PC rebuild


Is it cheaper to rebuild my PC, or buy a new one?
Looking to upgrade my 6 year old PC. Or buy a new one.

I don’t do video, photo, audio editing.

I have an MSI P41-C31 Intel G41 Socket 775 MB w/ duel core E5400 CPU
5400 RPM HDD
nvidia 9400 gt

Only games I want to play is GTA 5 and the new Forza, if Forza doesn’t fit my budget, but I want play GTA 5 at the minimum.
To play Forza would probably be over $700. So that’s probably out.

So I would need a descret GPU.
If I buy, I do not want and pripertary parts or connectors. If I need to fix or add something, I want to be able to use off the shelf parts.

What I need, AMD or Intel, doesn’t matter. I’m not brand loyal.
USB 3 ports.
At least 250GB SSD.
Intergrated audio is fine.

At this point I’m not worried about 4k, but in the future I may do a 4k. So at least the MB and CPU can support 4k. I can always switch out the GPU later on then.

With Windows 10. I’ll be using the insiders preview. Like I have been for the last year with no issues.
If I rebuild, I would be reusing the 600W power supply, keyboard and mouse, DVD drive, and(maybe) the case, or maybe pick up an inexpensive case.
The case I have is an Apevia X-Pleasure Black Aluminum AXT Mid-Tower Case. Which, I hate that stupid door the hinge broke. It’s hard to dust it all the way and keep it clean, the vents are a pain in the ass to clean.
I also want(I don’t know what it’s called), where if I need to change the SSD or add more storage. I can pull on a draw to slide out the drive. So I won’t have to open up the case. I can just press a button and open up the drive bay doors.

All for under $300.

When it comes to mother boards and video cards, I don’t know what to look for, besides just looking at the recommended specs for the CPU and GPU.
What’s the difference betweem a regular MB and a gaming MB?

Is it possible to but it for $300?

Comments (12)

12 responses to “PC rebuild”

  1. 180

    Well, that's some ancient history you're running right there. I would highly recommend replacing the whole thing, including the power supply. More modern CPUs have various low power modes that will fail and cause the system to crash or lead to instability (or even not start) if the PSU doesn't support the new standards, and my guess is the PSU there is 6 or 7 years old now? The capacitors will be on their way out, and you don't want to start replacing components only to fry them with an old power supply. Replace it.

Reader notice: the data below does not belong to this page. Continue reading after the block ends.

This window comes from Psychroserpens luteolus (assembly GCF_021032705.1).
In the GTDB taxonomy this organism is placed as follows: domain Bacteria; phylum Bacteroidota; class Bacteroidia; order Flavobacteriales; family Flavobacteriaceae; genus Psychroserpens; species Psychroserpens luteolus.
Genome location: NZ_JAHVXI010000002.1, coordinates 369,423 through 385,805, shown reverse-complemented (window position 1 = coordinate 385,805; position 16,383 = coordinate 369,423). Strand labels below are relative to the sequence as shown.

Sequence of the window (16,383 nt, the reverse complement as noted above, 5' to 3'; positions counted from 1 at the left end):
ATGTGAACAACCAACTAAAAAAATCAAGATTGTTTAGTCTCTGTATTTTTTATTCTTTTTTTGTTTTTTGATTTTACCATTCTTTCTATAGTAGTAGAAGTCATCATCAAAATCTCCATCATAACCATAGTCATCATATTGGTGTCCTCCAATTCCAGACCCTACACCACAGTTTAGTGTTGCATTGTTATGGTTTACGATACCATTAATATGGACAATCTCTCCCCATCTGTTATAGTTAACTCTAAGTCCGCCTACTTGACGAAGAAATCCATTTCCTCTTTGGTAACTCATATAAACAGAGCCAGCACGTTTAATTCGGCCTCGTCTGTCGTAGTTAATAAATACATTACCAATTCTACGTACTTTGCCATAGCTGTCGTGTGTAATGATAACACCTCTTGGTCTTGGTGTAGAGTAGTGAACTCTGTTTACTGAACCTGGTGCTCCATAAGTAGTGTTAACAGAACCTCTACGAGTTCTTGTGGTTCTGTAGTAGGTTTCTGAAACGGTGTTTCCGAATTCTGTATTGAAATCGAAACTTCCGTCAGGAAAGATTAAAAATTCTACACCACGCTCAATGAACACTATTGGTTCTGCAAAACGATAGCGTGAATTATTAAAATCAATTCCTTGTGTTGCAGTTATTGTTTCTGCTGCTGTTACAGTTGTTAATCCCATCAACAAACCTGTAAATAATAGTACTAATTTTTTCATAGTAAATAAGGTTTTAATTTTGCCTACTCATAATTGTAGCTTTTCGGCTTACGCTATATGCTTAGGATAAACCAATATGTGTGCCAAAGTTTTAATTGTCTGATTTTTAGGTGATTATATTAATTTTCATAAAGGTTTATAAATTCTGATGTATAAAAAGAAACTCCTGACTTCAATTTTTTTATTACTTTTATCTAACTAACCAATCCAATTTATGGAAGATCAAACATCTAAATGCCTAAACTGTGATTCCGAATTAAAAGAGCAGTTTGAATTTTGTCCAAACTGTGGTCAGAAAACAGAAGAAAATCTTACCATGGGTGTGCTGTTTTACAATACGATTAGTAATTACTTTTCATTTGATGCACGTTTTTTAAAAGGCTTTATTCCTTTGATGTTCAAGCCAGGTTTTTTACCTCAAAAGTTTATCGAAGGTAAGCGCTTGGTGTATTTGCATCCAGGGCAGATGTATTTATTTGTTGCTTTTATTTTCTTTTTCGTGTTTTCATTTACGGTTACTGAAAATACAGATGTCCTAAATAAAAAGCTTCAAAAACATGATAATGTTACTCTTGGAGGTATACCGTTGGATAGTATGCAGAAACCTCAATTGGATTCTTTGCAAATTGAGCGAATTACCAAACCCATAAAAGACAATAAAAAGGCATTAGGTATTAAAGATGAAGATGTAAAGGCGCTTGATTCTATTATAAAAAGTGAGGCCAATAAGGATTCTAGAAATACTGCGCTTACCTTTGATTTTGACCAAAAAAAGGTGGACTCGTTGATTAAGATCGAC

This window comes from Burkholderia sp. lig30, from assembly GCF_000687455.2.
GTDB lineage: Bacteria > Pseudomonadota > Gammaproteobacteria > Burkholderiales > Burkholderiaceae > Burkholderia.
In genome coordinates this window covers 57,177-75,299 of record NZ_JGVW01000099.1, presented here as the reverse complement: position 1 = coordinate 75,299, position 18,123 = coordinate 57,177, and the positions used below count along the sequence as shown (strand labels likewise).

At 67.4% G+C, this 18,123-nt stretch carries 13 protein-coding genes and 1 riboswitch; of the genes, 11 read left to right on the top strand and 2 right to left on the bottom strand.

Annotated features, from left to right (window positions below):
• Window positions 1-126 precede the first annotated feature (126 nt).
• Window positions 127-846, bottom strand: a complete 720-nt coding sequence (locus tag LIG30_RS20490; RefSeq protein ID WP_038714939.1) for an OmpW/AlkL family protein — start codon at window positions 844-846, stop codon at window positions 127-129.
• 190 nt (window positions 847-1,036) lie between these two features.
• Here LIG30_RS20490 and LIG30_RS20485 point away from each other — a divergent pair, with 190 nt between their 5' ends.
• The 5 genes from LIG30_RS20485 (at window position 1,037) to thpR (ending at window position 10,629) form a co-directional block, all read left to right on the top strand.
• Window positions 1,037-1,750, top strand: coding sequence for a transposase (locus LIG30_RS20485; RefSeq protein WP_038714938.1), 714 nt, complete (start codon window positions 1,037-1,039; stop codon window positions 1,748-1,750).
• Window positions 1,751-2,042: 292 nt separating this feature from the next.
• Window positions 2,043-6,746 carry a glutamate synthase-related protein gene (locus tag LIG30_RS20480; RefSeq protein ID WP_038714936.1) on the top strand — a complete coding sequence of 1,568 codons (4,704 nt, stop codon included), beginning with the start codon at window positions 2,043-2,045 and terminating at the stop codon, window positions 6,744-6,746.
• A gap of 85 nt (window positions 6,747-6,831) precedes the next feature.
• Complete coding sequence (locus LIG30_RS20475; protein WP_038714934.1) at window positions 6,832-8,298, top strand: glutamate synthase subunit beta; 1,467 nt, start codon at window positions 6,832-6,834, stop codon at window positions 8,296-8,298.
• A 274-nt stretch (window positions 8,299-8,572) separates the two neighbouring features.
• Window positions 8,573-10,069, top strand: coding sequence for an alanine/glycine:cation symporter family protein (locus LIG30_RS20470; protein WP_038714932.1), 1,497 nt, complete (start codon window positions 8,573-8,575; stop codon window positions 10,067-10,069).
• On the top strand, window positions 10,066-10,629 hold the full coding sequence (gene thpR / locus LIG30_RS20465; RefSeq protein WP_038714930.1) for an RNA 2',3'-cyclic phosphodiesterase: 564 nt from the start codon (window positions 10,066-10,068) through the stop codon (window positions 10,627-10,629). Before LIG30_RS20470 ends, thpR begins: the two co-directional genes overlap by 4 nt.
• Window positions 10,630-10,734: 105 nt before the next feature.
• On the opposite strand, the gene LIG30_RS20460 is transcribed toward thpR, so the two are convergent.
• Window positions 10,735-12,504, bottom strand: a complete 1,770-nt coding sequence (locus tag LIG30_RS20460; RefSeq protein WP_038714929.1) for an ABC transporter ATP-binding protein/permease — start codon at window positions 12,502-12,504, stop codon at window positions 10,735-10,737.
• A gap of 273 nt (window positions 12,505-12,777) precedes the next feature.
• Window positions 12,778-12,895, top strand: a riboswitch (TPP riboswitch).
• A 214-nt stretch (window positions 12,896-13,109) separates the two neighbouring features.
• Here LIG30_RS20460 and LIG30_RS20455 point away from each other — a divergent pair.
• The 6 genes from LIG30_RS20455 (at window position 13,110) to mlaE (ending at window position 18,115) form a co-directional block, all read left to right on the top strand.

You can't get there from here. Not for $300, and play GTA V. But we can maybe get you close, if you can spend a little more and wait for rebates:

    Step down on the PSU. You don't need 600W, modern computer hardware sips power in comparison to what you have before. You can go down to 500W, maybe even 400W. http://www.newegg.com/Product/Product.aspx?Item=N82E16817139027 is $50 down to $30 with rebate.

    For gaming I'd recommend an i5 minimum to get true quad cores, but you can't afford one. i3s start at $120, http://www.newegg.com/Product/ProductList.aspx?Submit=ENE&DEPA=0&Order=BESTMATCH&Description=core+i3&ignorear=0&N=-1&isNodeId=1

    $55 cheap motherboard: http://www.newegg.com/Product/Product.aspx?Item=N82E16813132735&cm_re=socket_1151-_-13-132-735-_-Product

    8GB DDR4 for $38 - http://www.newegg.com/Product/Product.aspx?Item=N82E16820313770&cm_re=8gb_ddr4-_-20-313-770-_-Product

    Samsung's 750 EVO is a great value SSD. 250GB is $80 - http://www.newegg.com/Product/Product.aspx?Item=9SIA12K4819911&cm_re=samsung_750_evo-_-9SIA12K4819911-_-Product

    $323 total. You won't run GTA V on it, but you can add a GTX 950 for $120 after rebate in a few months. This is what I'd do in your situation.

    • 1377

      In reply to Polycrastinator:

      Bit of a tangent, and I could do the research myself, but I'm lazy.

      With no moving parts, do SSDs use less power than HDDs with mechanical parts? If so, what's the difference? Isn't the main power use in higher-end PCs for the fan and cooling system?

      • 180

        In reply to hrlngrv:

        SSDs do use less power than HDDs, but HDDs themselves don't use a lot of power, it's a tiny proportion of the system, a few watts. The main power sinks are the processors themselves and, when you have one, the GPU. The CPU on a system will typically use 50-100 watts - that's just the chip itself - with AMD producing a chip that uses 220W! GPUs will often come in between 150 and 200W (although that's for the whole card, not just the chip). Those big tower coolers don't use a ton of power. It doesn't take a lot to spin a fan fast. But with so much electricity going through a small piece of silicon, you need a big cooler to stop the damn thing from lighting on fire.